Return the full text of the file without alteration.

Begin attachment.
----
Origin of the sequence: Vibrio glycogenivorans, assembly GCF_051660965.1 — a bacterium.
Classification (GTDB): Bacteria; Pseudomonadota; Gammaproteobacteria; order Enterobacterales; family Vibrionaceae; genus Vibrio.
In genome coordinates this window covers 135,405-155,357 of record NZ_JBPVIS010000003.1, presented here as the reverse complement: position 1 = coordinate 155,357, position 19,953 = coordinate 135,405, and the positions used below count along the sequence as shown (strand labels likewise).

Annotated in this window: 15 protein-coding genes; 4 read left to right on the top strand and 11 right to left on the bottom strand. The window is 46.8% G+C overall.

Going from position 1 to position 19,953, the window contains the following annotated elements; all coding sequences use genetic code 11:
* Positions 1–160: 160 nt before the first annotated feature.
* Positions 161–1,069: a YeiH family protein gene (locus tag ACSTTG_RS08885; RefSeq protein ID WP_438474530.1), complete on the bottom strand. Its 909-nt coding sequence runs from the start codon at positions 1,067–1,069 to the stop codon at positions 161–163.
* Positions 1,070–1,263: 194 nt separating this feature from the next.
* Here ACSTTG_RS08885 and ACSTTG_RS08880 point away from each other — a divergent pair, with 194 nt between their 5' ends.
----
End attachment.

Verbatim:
Origin of the sequence: Vibrio glycogenivorans, assembly GCF_051660965.1 — a bacterium.
Classification (GTDB): Bacteria; Pseudomonadota; Gammaproteobacteria; order Enterobacterales; family Vibrionaceae; genus Vibrio.
In genome coordinates this window covers 135,405-155,357 of record NZ_JBPVIS010000003.1, presented here as the reverse complement: position 1 = coordinate 155,357, position 19,953 = coordinate 135,405, and the positions used below count along the sequence as shown (strand labels likewise).

Annotated in this window: 15 protein-coding genes; 4 read left to right on the top strand and 11 right to left on the bottom strand. The window is 46.8% G+C overall.

Going from position 1 to position 19,953, the window contains the following annotated elements; all coding sequences use genetic code 11:
* Positions 1–160: 160 nt before the first annotated feature.
* Positions 161–1,069: a YeiH family protein gene (locus tag ACSTTG_RS08885; RefSeq protein ID WP_438474530.1), complete on the bottom strand. Its 909-nt coding sequence runs from the start codon at positions 1,067–1,069 to the stop codon at positions 161–163.
* Positions 1,070–1,263: 194 nt separating this feature from the next.
* Here ACSTTG_RS08885 and ACSTTG_RS08880 point away from each other — a divergent pair, with 194 nt between their 5' ends.